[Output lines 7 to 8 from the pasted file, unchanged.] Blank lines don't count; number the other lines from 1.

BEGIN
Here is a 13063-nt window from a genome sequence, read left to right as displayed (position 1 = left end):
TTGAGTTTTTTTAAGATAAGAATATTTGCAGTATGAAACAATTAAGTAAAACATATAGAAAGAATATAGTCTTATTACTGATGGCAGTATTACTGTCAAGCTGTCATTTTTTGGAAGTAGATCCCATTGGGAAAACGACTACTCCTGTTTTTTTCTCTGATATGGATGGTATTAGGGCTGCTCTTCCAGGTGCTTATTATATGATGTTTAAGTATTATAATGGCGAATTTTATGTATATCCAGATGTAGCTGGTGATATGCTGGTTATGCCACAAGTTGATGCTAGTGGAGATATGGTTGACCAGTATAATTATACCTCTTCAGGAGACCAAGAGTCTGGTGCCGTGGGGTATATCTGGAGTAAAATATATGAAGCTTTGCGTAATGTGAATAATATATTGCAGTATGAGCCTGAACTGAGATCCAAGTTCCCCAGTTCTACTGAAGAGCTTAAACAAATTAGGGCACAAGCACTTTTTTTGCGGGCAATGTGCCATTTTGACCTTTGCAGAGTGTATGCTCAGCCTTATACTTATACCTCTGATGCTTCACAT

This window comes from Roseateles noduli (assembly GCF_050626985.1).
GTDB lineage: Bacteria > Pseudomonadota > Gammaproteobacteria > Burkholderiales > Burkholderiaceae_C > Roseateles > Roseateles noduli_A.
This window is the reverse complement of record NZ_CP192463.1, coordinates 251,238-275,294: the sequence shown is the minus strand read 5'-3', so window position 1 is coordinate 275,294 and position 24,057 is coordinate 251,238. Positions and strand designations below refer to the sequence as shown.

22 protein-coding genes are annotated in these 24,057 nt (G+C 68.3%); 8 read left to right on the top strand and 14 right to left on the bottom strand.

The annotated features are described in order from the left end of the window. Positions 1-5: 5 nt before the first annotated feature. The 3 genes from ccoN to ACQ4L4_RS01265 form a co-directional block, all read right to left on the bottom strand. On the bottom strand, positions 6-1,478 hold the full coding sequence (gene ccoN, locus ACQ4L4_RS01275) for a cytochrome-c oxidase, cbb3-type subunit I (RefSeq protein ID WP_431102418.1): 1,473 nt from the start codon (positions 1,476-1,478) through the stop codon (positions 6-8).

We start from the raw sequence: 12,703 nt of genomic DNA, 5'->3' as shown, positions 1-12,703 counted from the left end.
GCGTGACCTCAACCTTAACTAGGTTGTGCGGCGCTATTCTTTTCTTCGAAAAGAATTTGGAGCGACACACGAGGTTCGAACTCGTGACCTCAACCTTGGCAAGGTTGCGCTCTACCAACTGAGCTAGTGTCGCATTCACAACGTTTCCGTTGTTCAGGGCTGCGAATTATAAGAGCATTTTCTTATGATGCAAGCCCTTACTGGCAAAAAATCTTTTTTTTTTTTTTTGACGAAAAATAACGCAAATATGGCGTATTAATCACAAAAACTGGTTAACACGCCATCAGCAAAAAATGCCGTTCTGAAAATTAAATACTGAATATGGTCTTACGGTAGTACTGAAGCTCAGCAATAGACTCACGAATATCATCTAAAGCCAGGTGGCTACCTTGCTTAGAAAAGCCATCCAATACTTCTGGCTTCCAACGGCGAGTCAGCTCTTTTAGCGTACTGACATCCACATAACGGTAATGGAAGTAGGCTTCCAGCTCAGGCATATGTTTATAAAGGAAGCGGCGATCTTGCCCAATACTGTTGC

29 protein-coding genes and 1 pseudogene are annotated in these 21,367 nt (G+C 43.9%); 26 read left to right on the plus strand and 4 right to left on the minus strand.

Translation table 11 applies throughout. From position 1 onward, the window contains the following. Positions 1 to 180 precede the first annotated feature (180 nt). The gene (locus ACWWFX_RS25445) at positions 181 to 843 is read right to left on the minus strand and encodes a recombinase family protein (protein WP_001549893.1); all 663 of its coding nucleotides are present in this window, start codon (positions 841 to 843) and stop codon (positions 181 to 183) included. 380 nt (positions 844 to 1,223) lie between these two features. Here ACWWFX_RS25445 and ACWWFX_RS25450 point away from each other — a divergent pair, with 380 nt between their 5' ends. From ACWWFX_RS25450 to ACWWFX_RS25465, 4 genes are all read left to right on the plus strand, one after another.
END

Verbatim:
The annotated features are described in order from the left end of the window. Positions 1-5: 5 nt before the first annotated feature. The 3 genes from ccoN to ACQ4L4_RS01265 form a co-directional block, all read right to left on the bottom strand. On the bottom strand, positions 6-1,478 hold the full coding sequence (gene ccoN, locus ACQ4L4_RS01275) for a cytochrome-c oxidase, cbb3-type subunit I (RefSeq protein ID WP_431102418.1): 1,473 nt from the start codon (positions 1,476-1,478) through the stop codon (positions 6-8).

We start from the raw sequence: 12,703 nt of genomic DNA, 5'->3' as shown, positions 1-12,703 counted from the left end.